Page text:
Why Lionfish Are Targeted Underwater And Online

Sep 2, 2014
NOAA's National Ocean Service/Flickr

If they weren't such a pest you could almost pity the lionfish.

The creature, after all, is simply doing what it is biologically programmed to do: eat and reproduce. Unfortunately, it has made its way to the reefs off South Florida where it doesn't have natural predators.

So the lovely lionfish has become a menace.

They eat juvenile saltwater species that are commercially and biologically important, like lobster, crab, snapper and grouper. And they eat herbivores like wrasse that help limit algae growth on reefs.

The tiny, copper-hued golden lion tamarin is so beloved in Brazil that its image graces the country's 20-real bank note. But this lion-maned monkey is in peril.

There's only one place on earth where the golden lion tamarin lives in the wild: in Brazil's Atlantic Forest, or Mata Atlantica, just north of Rio de Janeiro. Deforestation in the region has reduced the monkey's habitat, once a massive ecosystem stretching for a half-million square miles, to just 2 percent of its original size.

"It's a jungle if you're an eagle right now on the Chesapeake Bay," says Bryan Watts, a conservation biologist at the College of William and Mary in Williamsburg, Va. "You have to watch your back."

Americans have long imagined their national symbol as a solitary, noble bird soaring on majestic wings. The birds are indeed gorgeous and still soar, but the notion that they are loners is outdated, Watts and other conservationists are finding.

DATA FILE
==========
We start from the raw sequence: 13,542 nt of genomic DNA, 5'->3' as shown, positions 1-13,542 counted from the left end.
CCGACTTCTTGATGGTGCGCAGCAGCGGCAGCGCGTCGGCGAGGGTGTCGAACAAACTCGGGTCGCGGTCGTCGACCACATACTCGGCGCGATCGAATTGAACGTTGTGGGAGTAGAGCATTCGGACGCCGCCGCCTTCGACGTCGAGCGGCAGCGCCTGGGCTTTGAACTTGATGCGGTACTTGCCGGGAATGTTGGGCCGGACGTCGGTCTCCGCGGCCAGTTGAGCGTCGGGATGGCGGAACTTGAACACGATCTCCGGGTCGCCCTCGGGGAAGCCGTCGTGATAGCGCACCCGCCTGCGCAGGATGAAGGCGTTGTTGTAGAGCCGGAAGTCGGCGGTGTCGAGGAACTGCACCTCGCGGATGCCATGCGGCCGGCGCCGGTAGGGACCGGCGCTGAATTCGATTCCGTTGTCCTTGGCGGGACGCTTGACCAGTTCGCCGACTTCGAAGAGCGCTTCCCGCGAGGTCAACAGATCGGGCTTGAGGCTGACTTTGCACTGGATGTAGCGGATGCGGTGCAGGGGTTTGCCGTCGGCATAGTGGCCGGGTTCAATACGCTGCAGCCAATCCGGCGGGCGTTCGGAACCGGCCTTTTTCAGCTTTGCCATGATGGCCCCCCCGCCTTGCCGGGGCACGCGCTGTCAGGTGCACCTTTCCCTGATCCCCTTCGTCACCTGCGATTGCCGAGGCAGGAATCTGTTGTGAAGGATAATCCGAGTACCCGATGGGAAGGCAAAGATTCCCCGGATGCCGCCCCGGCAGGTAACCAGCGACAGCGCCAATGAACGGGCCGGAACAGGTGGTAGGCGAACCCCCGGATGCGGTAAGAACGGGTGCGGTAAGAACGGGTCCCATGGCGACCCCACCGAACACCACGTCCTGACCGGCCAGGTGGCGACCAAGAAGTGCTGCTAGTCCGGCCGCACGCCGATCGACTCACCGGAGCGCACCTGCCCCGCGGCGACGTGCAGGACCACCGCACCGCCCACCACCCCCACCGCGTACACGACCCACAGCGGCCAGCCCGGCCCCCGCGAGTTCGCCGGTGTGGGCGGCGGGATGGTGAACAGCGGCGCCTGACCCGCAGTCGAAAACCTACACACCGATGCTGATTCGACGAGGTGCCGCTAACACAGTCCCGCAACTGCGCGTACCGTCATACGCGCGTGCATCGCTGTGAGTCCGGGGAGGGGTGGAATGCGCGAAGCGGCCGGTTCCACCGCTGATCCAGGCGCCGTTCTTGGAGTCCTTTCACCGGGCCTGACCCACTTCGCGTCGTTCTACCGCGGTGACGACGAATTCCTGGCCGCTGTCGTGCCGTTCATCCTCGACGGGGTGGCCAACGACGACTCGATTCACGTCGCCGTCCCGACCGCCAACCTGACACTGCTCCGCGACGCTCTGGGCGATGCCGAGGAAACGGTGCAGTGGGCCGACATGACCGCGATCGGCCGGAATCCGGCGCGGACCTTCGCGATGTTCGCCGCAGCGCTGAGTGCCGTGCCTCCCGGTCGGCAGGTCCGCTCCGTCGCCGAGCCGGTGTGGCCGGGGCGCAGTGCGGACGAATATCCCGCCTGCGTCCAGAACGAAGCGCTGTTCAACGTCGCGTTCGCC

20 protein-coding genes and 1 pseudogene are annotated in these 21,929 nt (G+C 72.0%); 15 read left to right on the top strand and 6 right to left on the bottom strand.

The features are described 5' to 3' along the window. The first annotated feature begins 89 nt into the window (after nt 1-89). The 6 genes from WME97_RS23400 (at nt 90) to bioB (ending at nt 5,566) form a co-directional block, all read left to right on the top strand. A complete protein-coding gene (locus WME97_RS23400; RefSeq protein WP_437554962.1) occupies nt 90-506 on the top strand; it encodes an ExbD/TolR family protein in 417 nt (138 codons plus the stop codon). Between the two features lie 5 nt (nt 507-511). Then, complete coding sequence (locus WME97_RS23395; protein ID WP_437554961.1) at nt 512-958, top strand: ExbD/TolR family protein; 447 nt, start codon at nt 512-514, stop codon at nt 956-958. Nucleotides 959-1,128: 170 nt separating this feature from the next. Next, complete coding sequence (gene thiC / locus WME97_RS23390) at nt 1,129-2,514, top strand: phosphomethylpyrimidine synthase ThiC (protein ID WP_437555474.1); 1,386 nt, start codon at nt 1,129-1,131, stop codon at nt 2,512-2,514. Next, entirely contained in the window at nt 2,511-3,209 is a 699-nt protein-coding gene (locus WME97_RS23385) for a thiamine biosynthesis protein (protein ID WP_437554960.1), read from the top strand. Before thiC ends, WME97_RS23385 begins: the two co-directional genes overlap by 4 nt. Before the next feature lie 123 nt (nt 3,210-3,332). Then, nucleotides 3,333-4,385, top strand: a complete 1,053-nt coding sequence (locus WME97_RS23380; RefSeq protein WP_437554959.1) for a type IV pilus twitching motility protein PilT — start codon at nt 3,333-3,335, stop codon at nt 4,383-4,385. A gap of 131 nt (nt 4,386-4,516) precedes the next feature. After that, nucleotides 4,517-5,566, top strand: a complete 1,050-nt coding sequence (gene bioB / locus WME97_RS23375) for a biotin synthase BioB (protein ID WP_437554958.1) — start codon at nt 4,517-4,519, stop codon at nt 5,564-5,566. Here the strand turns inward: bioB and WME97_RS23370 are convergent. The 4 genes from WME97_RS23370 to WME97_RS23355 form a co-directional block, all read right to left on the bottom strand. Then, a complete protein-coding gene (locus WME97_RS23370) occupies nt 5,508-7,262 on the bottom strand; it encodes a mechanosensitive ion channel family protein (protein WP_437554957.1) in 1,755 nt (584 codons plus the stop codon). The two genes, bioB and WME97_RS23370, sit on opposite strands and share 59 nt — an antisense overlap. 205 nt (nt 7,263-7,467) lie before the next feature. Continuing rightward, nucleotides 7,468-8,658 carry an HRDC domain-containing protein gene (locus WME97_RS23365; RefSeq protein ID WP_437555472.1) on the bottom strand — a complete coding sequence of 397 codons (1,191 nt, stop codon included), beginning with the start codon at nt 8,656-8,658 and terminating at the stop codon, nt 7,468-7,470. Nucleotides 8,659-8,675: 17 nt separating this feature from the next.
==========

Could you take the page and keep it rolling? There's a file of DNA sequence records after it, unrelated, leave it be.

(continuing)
Patdaversa / Flickr Creative Commons

The roseate spoonbill -- often mistaken by confused tourists for the non-native flamingo -- is one of Florida's great iconic species. Dubbed "one of the most breathtaking of the world's weirdest birds" by naturalist Roger Tory Peterson, the gangly creatures are an increasingly rare sight in South Florida. 

According to a feature in the May-June issue of Audubon Magazine, spoonbills have been vacating South Florida in droves, heading north to more hospitable (read: often less developed) lands.

Enjoy Florida's Wetlands Before They Disappear

May 9, 2013
Tricia Woolfenden / WLRN

The recently-wrapped 2013 Florida Legislative session was an active one for those who track environmental issues in the Sunshine State.

Read About New Boating Guidelines For The Everglades

May 8, 2013
Tricia Woolfenden / WLRN

Proposed changes at Everglades National Park have put anglers at odds with environmental groups. The park's draft general management plan, which includes several variations (or "alternatives"), is currently up for public comment. This Sunday is the deadline to weigh in on proposed measures, which include prohibiting traditional boating in about one-third of Florida Bay. 

Saving Florida Wildlife

Apr 8, 2013

Here's What It Feels Like To Pet A Live Shark

Mar 26, 2013
Megan Jacobson /

When we caught the first shark of the day, I'd already spent a good hour or so turning Neil Hammerschlag's words over in my head, like a gambler might fidget with a lucky coin in his pocket: 

"We might not see any sharks today."